Some memories on thi ride are more plesant than others. Some memories I don’t want to remember. We take another stop outside Christie Hospital, where they specialise in cancer.

Once we’re past Withington Village, the stops for travellers become more frequent. Joggers abound. The journey gets slower, stop-and-start, traffic lights perpetually red. We’re not quite at the University when the driver has to stop and count the passengers on board before allowing others to join us.

The nearer we get to Piccadilly Gardens, the slower the driver gets, playing for every red light. But there’s only a finite number of these and he can’t stop us from getting there eventually. No sooner do I alight than a man with an Irish accent and an air of still being drunk from the last time the pubs were open, shouts at me and anyone else within hearing that I/we can wear a hundred masks, a thousand masks, but he can still see us. Yerrsss.

I’ve three objectives in coming into Manchester today, aside from the novelty of course. The first of these crashes and burns almost immediately. I wanted to browse the Oldham Street Oxfam shop for cheap DVDs to supplement the dwindling Film 2020 collection. They’re open… but not until Monday.

Forbidden Planet is sixty seconds walk away on the other side of the street. They’re regulating entry on the same basis as the Post Office but here I’m only third and I’m soon inside.

I’m hoping/expecting to collect three comics and I come out with two, but one of them is a series I’d forgotten I was getting. The last one of the series…According to eBay after I get home, I was premature: the other two aren’t released until next week.

So let’s go see if Pizza Hut‘s open. It is indeed, but only for takeaways. There’s only a limited number of ingredients and when it comes to my two favourite Create-Your-Owns, there’s an ingredient missing from each one. I end up ordering a Sharing Hawaiian, to take home and heat up. It’s like Friday evenings twenty-five years ago, doing that.

So to home. I think I’ve just missed a 203 but I can’t tell through the facemask induced steam on my glasses. The dark clouds that have hung around all day, threatening yet more later, have separated and gone white in places and the sun through the gaps is surprisingly June-like. A not young but gently attractive lady with opaque tights and a foreign accents, asks me if she’s missed the 203?  If we have, one’s very close behind. She sits diagonally in front of me after starting on the other side of the aisle: in those innocent days I mentioned earlier, I might have tried to start a conversation with her (who’s kidding who? no, I wouldn’t. Probably not). She gets off in North Reddish.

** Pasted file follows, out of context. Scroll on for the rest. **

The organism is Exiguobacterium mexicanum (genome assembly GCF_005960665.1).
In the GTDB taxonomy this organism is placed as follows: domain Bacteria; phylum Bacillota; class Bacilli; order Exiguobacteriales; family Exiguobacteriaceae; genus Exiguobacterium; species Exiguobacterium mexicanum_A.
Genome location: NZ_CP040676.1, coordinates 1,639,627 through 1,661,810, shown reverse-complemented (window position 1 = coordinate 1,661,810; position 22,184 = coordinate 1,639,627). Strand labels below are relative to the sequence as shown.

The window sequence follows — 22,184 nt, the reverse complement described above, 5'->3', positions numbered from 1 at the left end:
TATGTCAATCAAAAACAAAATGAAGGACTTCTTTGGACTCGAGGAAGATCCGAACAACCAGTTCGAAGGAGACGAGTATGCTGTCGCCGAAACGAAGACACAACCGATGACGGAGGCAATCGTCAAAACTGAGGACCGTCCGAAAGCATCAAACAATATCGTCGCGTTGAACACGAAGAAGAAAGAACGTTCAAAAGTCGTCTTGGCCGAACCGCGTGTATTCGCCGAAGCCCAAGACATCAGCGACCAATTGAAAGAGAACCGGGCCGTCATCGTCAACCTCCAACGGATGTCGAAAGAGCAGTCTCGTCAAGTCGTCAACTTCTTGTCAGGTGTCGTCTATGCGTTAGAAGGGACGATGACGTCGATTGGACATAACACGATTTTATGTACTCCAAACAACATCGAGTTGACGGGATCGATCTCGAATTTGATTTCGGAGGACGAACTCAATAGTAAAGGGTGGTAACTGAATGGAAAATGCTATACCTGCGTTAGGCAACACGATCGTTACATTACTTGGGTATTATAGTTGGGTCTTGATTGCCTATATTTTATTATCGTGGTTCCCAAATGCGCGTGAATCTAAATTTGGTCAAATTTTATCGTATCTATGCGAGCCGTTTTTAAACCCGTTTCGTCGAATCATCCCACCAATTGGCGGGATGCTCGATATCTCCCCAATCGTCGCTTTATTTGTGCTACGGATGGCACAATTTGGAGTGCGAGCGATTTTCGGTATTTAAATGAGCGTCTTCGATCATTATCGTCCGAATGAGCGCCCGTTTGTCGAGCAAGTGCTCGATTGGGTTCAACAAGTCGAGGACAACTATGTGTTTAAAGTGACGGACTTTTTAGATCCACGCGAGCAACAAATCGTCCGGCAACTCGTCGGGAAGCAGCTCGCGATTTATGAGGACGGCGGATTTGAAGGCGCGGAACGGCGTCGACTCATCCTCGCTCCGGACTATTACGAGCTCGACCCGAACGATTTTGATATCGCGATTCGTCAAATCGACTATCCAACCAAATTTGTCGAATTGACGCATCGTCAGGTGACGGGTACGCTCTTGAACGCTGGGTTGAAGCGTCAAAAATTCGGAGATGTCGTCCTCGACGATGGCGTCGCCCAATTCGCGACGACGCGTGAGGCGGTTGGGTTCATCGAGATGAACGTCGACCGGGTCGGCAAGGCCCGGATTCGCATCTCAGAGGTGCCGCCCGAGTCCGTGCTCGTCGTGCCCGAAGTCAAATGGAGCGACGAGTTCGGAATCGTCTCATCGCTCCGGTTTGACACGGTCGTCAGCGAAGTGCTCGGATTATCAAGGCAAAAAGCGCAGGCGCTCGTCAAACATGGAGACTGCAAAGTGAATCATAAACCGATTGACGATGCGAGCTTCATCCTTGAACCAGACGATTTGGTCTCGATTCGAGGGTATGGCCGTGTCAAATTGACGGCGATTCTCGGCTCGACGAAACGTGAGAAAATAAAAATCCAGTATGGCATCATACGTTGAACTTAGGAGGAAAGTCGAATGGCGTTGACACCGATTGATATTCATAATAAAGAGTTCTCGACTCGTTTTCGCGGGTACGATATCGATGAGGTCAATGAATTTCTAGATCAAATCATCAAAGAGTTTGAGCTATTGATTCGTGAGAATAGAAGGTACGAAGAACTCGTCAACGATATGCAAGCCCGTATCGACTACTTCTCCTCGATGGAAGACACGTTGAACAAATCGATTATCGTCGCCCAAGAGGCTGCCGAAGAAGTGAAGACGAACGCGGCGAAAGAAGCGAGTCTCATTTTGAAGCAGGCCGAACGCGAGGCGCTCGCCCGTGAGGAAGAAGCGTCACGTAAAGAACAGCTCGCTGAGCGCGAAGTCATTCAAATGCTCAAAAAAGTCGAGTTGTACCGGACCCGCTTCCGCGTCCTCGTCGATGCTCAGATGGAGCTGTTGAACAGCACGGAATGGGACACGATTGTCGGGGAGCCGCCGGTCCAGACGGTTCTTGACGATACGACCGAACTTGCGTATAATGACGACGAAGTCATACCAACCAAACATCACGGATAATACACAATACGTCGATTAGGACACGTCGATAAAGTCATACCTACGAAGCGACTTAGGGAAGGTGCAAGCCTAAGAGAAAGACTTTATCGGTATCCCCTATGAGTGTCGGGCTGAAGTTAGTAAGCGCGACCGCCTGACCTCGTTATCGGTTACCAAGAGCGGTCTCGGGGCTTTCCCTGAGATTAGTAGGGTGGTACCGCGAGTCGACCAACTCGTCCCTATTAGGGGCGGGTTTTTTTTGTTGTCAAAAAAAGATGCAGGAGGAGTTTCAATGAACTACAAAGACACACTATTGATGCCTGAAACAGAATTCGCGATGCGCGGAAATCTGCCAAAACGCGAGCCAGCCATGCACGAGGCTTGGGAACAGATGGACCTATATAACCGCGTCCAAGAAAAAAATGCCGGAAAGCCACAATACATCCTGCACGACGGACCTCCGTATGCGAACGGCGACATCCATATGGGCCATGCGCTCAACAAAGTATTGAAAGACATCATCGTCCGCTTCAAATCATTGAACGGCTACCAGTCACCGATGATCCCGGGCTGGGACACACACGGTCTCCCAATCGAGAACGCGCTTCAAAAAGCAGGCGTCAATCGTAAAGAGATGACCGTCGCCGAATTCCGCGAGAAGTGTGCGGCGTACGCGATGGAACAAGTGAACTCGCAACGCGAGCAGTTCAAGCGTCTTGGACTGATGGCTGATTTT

One last task: I get off one stop early and go to check if my barber’s has any indication when it may be re-opening, but there’s none, nor any number from which I might book an appointment. I’m a good six to eight weeks past the last point I would have waited to have it cut, it’s longer than any time since the Seventies, and it’s bugging me seriously.

I’m back in before 2.00pm, and I heat up the pizza and Share it with myself. I haven’t had anything from Pizza Hut since the end of February so I’m entitled, ok?

Thus ends my Expedition: still not worthy of the name, especially when I’d originally have been intending to regale you with a Buttermere Expedition in a couple of week’s time, but we make the most of what we have.

 

Michael Angelis, Boy from the Black Stuff, R.I.P.


How are some things forgotten?

I’ve just turned from the Guardian website and a short piece on the death of Michael Angelis, aged 71. They credit him as the narrator of Thomas the Tank Engine. They reference his career by reference to roles in GBH, The Liver Birds, and Auf Weidersehn Pet. They mention soaps and such that he’s been in.

But not a mention of his greatest role, as Chrissy in Alan Bleasedale’s Boys from the Black Stuff.

Yes, I know that was nearly forty years ago, produced in and about the effects of Thatcher’s first Great Recession, but there isn’t a line or a grimace in that film that isn’t equally as applicable now.